Section 4 subsequently distills a number of operational implications from a short review of global SSD practice that are relevant to the implementation of future SSD initiatives in Libya. Finally, Section 5 offers points of departure for thinking about future SSD in Libya.

The main phases of the Libyan civil war

The Arab Uprisings reached Libya in early February 2011. Political opposition first crystallised and turned into rebellion in Cyrenaica in the east (especially in the city of Benghazi) because of its marginalisation by Gaddafi and its historical affiliation with Libya’s Sanusi monarchy.

Political exiles returning from abroad, local elites, and defectors from Gaddafi’s military apparatus rapidly established the National Transitional Council (NTC) to represent revolutionary interests, both in Libya and internationally.

While the NTC attempted to coordinate revolutionary armed groups and efforts across Libya and to spread the revolution to Gaddafi’s strongholds in Tripolitania (in the west), it never managed to establish hierarchical control over the plethora of militias that sprung from the first revolutionary fires.

By August 2011, most of Libya was under revolutionary control, including Tripoli. In October, Sirte and Bani Walid, Gaddafi’s last strongholds, fell and the revolution was over. The ensuing ‘evolution of the revolution’ continues today.

The period from late 2011 until the end of 2018 can be divided into four main conflict phases. While any division of the Libyan conflict into time periods is to some extent artificial, it nevertheless helps in discerning broad shifts in the nature of the conflict and the implications these have for the prospects of future SSD.

Strategic implications for future Security Sector Development

The preceding overview highlights that the institutional basis for work on Libya’s security sector is mostly absent in the sense that there is not even a semi-(dys)functional state security architecture that can serve as a foundation.

There are professional remnants of the former Libyan Army, but after seven years of conflict these no longer exist in the conventional military sense.

What does exist is a highly diverse range of armed groups that are mostly hybrid in nature in terms of their relationship with one or several of Libya’s existing ‘governments’, meaning that they collaborate and compete depending on what best serves their interests.

Moreover, skewing the playing field for political competition by adopting the Political Isolation Law had the far-reaching consequence of splitting the country down the middle between those who had cooperated with the Gaddafi regime out of necessity, for profit or for ideological reasons and those who were instrumental in his downfall.

The lessons of the de-Ba’athification experience of 2003–2005 in Iraq were clearly ignored in Libya and it is safe to say that that the passage of this law laid a foundation stone for the later Dignity–Dawn division.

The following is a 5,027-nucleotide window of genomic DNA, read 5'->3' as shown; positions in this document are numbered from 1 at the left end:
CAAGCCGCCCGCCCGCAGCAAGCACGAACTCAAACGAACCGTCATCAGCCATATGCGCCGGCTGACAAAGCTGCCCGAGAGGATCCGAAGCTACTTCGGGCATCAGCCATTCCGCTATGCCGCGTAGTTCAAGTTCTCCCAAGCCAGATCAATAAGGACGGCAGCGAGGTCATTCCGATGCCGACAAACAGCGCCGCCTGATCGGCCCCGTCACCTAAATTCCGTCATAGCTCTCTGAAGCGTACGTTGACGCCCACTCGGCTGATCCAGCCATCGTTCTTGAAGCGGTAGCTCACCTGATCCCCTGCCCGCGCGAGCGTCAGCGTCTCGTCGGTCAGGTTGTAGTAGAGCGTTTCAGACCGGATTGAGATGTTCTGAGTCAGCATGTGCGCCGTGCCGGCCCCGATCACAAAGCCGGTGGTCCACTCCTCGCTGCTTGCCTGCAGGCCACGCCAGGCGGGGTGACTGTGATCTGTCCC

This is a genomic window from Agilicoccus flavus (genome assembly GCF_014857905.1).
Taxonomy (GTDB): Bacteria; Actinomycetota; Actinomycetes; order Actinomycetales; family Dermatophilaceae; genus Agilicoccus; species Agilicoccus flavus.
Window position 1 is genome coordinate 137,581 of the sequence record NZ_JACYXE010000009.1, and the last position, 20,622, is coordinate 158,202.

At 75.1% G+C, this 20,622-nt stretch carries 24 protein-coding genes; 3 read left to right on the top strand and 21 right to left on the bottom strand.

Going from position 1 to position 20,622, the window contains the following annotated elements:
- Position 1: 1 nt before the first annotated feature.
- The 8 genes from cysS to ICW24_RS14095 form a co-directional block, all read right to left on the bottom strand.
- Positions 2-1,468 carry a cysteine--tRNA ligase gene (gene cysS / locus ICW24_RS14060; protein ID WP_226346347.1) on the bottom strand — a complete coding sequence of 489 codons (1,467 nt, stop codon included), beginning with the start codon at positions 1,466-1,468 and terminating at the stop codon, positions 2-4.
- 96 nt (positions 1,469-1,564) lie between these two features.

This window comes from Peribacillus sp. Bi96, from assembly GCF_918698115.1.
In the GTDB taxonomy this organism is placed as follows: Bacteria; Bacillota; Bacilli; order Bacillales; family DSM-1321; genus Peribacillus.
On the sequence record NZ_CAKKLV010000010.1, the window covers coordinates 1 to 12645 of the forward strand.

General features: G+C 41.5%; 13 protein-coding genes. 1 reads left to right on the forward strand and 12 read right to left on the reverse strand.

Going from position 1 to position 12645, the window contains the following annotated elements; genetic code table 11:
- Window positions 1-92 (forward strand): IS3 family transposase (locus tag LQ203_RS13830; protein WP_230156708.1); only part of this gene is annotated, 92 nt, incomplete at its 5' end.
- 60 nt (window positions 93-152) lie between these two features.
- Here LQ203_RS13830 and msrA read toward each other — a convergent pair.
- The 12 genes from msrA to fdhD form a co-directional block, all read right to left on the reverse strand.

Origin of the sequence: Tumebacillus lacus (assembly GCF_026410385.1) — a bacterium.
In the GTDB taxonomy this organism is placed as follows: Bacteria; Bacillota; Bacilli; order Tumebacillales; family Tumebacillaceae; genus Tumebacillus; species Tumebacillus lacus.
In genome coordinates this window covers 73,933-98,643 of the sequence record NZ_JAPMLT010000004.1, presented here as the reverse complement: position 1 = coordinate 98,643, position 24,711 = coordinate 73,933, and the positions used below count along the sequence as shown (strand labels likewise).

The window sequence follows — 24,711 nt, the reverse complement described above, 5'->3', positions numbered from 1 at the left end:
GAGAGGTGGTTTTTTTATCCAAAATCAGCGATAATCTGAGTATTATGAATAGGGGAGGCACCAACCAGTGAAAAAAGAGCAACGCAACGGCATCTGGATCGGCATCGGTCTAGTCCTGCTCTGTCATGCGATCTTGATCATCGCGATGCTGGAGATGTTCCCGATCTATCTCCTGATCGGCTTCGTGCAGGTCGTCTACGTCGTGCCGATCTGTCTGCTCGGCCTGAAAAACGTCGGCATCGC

With this in mind, the preceding overview suggests four strategic implications for future SSD.

A first strategic implication of the preceding analysis for future SSD efforts is that any reconfigured or newly-established security forces will need to be balanced in their geographic and ethnic composition.

The focus of their development should be on the gradual professionalisation of individuals and organisations in terms of their behaviour and performance standards.

This must include the creation and infusion of such forces with public and organisational values that can gradually heal the cleavages that have emerged in the Libyan political-security landscape. Newly-minted national affiliations and a national identity will be key to organisational success.

Despite being endorsed internationally, the GNA has limited domestic legitimacy. This means that the conventional state-centric focus on rebuilding a formal security apparatus for the GNA, based on the assumption that such an apparatus would derive its legitimacy from the newly-established ‘state structure’ the GNA represents, is wrong.

Instead, such an approach is likely to create or reinforce structures of power and dominance that serve vested interests and reflect the capture of what symbols and institutions the Libyan state features in Tripolitania.

Indeed, a recent Clingendael survey of perceptions of legitimacy of various security providers across Libya demonstrates clearly that the sources and status of such providers – state, hybrid and non-state – are too varied to support the assumption that GNA-linked security providers are considered sufficiently legitimate in the areas where they hold sway.

In fact, it can be argued that the artificiality of the creation of the GNA in terms of its shallow support base and coalition of convenience has become a long-term problem by investing the international community in a governance mechanism that has serious legitimacy and capability deficiencies.

The overlap between Western fears of the rise of violent extremist groups, which required a quick response, and the expectation of both the Dawn and Dignity groupings to profit handsomely from national resource rents via the Libyan Central Bank and National Oil Corporation after the LPA, reduced the focus on the need to gradually establish legitimate and capable governance with sufficient attention paid to Libya’s socio-territorial diversity.